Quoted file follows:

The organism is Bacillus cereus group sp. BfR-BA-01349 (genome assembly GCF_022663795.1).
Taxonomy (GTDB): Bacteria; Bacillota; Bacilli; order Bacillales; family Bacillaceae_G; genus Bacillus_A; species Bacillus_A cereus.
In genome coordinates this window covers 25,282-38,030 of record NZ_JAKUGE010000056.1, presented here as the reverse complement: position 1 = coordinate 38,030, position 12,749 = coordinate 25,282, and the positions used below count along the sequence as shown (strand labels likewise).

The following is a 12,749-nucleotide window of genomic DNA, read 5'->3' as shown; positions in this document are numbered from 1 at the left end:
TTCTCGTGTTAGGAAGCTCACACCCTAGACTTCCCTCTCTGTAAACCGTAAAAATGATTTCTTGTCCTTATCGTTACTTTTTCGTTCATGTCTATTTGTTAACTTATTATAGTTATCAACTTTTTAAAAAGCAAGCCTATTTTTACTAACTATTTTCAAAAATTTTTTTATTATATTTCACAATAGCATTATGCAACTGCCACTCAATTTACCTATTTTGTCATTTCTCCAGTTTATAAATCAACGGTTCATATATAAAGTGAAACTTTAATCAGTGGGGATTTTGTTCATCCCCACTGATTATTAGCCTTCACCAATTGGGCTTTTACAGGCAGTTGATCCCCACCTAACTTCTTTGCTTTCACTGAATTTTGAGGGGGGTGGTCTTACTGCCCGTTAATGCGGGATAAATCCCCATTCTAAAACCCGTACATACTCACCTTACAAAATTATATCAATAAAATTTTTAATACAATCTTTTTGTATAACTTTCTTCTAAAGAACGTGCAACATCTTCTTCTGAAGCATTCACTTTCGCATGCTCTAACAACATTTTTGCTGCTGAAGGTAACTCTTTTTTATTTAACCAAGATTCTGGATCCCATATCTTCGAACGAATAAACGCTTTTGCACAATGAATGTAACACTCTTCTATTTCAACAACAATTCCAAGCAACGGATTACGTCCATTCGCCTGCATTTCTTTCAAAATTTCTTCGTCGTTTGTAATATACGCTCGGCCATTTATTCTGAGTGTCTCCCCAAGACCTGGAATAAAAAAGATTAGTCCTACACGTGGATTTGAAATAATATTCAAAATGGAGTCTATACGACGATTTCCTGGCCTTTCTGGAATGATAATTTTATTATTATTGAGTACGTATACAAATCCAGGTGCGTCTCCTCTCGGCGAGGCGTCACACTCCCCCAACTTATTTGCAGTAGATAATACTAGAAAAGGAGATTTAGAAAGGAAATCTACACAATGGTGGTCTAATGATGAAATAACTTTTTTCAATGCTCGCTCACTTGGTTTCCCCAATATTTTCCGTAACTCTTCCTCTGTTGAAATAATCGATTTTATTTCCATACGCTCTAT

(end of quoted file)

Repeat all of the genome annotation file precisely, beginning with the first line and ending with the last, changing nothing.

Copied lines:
The organism is Bacillus cereus group sp. BfR-BA-01349 (genome assembly GCF_022663795.1).
Taxonomy (GTDB): Bacteria; Bacillota; Bacilli; order Bacillales; family Bacillaceae_G; genus Bacillus_A; species Bacillus_A cereus.
In genome coordinates this window covers 25,282-38,030 of record NZ_JAKUGE010000056.1, presented here as the reverse complement: position 1 = coordinate 38,030, position 12,749 = coordinate 25,282, and the positions used below count along the sequence as shown (strand labels likewise).

The following is a 12,749-nucleotide window of genomic DNA, read 5'->3' as shown; positions in this document are numbered from 1 at the left end:
TTCTCGTGTTAGGAAGCTCACACCCTAGACTTCCCTCTCTGTAAACCGTAAAAATGATTTCTTGTCCTTATCGTTACTTTTTCGTTCATGTCTATTTGTTAACTTATTATAGTTATCAACTTTTTAAAAAGCAAGCCTATTTTTACTAACTATTTTCAAAAATTTTTTTATTATATTTCACAATAGCATTATGCAACTGCCACTCAATTTACCTATTTTGTCATTTCTCCAGTTTATAAATCAACGGTTCATATATAAAGTGAAACTTTAATCAGTGGGGATTTTGTTCATCCCCACTGATTATTAGCCTTCACCAATTGGGCTTTTACAGGCAGTTGATCCCCACCTAACTTCTTTGCTTTCACTGAATTTTGAGGGGGGTGGTCTTACTGCCCGTTAATGCGGGATAAATCCCCATTCTAAAACCCGTACATACTCACCTTACAAAATTATATCAATAAAATTTTTAATACAATCTTTTTGTATAACTTTCTTCTAAAGAACGTGCAACATCTTCTTCTGAAGCATTCACTTTCGCATGCTCTAACAACATTTTTGCTGCTGAAGGTAACTCTTTTTTATTTAACCAAGATTCTGGATCCCATATCTTCGAACGAATAAACGCTTTTGCACAATGAATGTAACACTCTTCTATTTCAACAACAATTCCAAGCAACGGATTACGTCCATTCGCCTGCATTTCTTTCAAAATTTCTTCGTCGTTTGTAATATACGCTCGGCCATTTATTCTGAGTGTCTCCCCAAGACCTGGAATAAAAAAGATTAGTCCTACACGTGGATTTGAAATAATATTCAAAATGGAGTCTATACGACGATTTCCTGGCCTTTCTGGAATGATAATTTTATTATTATTGAGTACGTATACAAATCCAGGTGCGTCTCCTCTCGGCGAGGCGTCACACTCCCCCAACTTATTTGCAGTAGATAATACTAGAAAAGGAGATTTAGAAAGGAAATCTACACAATGGTGGTCTAATGATGAAATAACTTTTTTCAATGCTCGCTCACTTGGTTTCCCCAATATTTTCCGTAACTCTTCCTCTGTTGAAATAATCGATTTTATTTCCATACGCTCTAT